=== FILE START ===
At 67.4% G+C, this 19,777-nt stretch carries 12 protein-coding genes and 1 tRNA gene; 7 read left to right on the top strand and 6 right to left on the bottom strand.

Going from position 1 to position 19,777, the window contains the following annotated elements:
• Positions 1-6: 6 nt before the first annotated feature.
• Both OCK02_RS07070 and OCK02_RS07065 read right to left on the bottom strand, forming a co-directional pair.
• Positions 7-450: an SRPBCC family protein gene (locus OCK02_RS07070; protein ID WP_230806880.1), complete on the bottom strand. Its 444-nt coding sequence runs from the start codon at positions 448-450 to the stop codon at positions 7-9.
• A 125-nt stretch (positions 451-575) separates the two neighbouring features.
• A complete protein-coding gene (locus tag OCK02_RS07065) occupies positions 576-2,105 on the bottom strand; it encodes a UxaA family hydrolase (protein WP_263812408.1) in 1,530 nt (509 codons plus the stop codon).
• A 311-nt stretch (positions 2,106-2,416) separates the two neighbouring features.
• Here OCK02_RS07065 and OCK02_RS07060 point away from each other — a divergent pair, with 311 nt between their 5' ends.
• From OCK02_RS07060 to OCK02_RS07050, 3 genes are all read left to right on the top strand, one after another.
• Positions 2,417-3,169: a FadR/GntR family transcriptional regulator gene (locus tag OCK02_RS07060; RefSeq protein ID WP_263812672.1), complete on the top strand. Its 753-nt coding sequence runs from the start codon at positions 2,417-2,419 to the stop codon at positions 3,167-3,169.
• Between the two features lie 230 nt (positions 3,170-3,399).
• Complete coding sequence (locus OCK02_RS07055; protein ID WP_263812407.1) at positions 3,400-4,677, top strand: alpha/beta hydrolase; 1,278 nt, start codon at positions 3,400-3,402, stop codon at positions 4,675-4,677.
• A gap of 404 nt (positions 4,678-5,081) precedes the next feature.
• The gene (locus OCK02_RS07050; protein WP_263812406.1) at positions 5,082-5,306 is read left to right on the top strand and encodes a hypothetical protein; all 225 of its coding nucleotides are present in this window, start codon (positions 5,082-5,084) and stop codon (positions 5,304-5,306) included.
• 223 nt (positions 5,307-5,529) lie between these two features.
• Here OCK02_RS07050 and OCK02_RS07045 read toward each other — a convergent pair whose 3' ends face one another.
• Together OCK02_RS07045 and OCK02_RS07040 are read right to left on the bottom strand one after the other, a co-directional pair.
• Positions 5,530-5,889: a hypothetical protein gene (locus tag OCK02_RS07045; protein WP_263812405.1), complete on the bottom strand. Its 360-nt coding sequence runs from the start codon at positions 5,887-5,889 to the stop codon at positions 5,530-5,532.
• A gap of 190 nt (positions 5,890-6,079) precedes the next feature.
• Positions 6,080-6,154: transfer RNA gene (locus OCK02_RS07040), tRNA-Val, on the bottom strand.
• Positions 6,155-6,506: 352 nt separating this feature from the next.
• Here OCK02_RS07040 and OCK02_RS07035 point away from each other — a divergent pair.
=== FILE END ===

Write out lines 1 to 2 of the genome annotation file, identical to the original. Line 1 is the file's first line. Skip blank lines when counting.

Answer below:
At 67.4% G+C, this 19,777-nt stretch carries 12 protein-coding genes and 1 tRNA gene; 7 read left to right on the top strand and 6 right to left on the bottom strand.

Going from position 1 to position 19,777, the window contains the following annotated elements: